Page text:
Mammalogy is the study of mammals. Mammals have fur or hair, are warm-blooded and females produce milk for their young. There are around 5,400 species of mammals worldwide. Many mammals hibernate in the winter months when food is scarce. The state mammal of North Carolina is the gray squirrel. Endangered mammal species in North Carolina include the Carolina Northern flying squirrel, gray bat, red wolf and the humpback whale.
Mammalogy Fun Fact
Mammals’ sizes can vary greatly. The largest mammal is also the largest living animal, the Blue Whale, which is the length of three school busses! The smallest mammal is the bumblebee bat, which is only about an inch long!
More Mammalogy Tips
Click on the resources below to learn more about mammals.
- Make Six Shares of Mammal Species. Be sure that these are wild (not at zoos or of pets or farm animals). Include “Mammalogy Badge” in the comments section when you submit each share. You cannot share an image of the same mammal species more than two times (for example, you can upload only two images of gray squirrels).
- View the video of Liesl Erb, Mammalogy Science Mentor. What type of mammal would you like to study? Learn about one mammal and create a drawing or painting of it in its habitat. Take a photo or scan of your artwork and send it to email@example.com. We'll share your drawing with Liesl!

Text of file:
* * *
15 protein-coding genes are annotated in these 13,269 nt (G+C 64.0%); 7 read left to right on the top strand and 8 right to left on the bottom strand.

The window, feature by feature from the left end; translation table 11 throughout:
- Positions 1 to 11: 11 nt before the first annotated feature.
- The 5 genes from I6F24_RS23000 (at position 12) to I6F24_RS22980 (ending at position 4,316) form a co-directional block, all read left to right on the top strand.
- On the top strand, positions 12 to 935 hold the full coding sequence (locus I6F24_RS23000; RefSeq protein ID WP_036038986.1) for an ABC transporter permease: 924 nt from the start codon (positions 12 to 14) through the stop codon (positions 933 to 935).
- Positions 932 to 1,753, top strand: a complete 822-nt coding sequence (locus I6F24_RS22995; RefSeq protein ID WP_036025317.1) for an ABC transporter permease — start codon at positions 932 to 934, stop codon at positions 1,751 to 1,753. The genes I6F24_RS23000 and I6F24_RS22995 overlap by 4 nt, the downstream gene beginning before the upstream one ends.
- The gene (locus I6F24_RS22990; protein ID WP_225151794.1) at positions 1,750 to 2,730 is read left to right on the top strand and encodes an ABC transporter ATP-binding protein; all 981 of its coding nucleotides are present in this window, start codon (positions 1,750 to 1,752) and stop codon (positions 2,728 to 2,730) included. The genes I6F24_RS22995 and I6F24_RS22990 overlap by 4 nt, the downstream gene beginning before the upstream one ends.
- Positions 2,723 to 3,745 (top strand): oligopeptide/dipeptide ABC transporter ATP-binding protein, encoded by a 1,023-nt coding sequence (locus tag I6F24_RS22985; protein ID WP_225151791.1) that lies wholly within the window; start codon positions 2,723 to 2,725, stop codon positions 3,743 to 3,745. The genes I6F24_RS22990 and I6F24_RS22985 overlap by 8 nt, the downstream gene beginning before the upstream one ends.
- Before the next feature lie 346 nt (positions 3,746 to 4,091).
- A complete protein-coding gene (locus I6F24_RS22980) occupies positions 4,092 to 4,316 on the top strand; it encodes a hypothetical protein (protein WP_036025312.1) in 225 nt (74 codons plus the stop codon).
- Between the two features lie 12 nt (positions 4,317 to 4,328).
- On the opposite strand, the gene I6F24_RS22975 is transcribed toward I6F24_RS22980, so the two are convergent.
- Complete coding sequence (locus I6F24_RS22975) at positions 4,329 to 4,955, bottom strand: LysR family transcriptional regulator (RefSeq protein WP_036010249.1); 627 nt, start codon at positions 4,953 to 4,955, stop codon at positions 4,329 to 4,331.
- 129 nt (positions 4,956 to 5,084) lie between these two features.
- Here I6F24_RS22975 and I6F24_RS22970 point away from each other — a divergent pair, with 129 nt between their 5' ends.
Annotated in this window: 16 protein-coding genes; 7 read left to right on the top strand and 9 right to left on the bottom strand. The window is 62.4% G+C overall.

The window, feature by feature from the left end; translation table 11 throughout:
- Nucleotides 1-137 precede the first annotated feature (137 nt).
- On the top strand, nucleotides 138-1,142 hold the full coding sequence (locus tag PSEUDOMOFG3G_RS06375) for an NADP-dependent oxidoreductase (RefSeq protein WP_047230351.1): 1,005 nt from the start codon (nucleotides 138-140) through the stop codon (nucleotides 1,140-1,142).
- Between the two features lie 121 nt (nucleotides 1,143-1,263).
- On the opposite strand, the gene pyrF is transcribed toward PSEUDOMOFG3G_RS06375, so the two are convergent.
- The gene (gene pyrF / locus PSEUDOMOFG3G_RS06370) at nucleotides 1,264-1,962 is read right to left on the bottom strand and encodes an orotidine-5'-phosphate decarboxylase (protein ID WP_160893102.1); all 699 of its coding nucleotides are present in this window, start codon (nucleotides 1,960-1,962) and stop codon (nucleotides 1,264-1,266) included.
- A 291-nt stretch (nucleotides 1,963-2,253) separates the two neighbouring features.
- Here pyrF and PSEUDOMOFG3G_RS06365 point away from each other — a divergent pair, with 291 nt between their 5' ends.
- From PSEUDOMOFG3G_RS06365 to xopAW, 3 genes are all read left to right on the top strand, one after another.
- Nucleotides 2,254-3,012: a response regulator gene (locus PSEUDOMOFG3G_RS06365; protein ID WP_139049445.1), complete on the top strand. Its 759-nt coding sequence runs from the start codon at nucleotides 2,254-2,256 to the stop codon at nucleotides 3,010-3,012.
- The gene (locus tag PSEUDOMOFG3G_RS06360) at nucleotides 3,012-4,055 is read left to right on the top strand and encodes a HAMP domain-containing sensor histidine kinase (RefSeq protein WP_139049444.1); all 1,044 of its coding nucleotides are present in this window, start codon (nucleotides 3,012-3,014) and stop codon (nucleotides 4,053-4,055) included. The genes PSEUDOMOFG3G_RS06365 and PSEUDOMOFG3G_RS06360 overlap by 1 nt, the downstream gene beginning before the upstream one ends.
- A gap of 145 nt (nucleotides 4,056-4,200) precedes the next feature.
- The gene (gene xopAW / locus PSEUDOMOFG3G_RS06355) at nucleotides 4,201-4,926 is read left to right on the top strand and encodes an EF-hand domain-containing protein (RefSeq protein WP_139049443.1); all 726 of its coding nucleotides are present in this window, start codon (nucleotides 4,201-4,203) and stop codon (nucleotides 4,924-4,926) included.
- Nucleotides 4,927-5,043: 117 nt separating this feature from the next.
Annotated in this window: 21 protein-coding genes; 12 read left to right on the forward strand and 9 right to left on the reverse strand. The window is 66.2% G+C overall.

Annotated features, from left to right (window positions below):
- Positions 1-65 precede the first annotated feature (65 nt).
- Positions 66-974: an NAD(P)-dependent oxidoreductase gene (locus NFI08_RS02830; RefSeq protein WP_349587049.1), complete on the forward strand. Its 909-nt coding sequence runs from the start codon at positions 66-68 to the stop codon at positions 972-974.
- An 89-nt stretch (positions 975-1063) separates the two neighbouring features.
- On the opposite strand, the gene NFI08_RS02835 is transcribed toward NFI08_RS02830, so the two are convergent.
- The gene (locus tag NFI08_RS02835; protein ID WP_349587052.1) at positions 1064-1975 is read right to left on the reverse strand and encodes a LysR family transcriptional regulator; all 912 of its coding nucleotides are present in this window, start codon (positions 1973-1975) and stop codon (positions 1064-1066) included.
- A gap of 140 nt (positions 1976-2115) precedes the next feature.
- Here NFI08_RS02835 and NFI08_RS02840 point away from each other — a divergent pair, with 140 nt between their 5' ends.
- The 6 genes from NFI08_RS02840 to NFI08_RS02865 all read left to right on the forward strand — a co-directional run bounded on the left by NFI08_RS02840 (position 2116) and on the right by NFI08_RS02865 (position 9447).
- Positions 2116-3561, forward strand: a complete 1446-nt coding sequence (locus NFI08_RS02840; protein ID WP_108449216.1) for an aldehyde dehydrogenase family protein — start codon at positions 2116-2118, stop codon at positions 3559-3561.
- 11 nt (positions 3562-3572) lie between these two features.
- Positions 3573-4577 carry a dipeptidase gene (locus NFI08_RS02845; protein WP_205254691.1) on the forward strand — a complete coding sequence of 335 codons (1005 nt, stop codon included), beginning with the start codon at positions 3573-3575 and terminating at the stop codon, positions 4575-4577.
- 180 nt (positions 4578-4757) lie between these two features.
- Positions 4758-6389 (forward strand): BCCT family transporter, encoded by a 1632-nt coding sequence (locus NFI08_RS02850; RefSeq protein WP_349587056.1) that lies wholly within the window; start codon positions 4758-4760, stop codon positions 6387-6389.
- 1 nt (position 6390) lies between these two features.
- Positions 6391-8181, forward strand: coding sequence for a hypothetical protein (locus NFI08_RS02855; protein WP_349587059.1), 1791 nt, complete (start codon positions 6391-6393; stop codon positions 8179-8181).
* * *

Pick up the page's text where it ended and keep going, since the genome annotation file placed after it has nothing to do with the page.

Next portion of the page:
- Complete ONE of the following:
- Contribute an observation to Project Squirrel. Report your observations to the website or use the mobile app, and send us a screenshot of the thank you page to firstname.lastname@example.org.
- Make a tracking pit. Spread sand over an area, and leave a sliced apple smeared with peanut butter or sunflower butter in the center of the area. Use the Nature Tracking website to identify footprints that are left behind and upload your observation as a Share to the ecoEXPLORE website.
Dr. Liesl Erb is a Professor of Conservation Biology at Warren Wilson College in Asheville, NC. Liesl works with students and the public to better understand how human activities affect wild animals, particularly mammals in mountain regions. She and her students use live trapping, scat collection, hair snares, and camera traps to study several local species and communities of conservation concern, including Appalachian cottontail rabbits, Allegheny woodrats, and eastern spotted skunks. Her classes are also collaborating with several community partners to establish a bat citizen science project in Western North Carolina. Liesl collaborates on a long term study of American pika (a small rabbit relative) survival and stress in the Rocky Mountains. She has an undergraduate degree in Biology from Colorado College and a Ph.D. in Ecology and Evolutionary Biology from the University of Colorado - Boulder.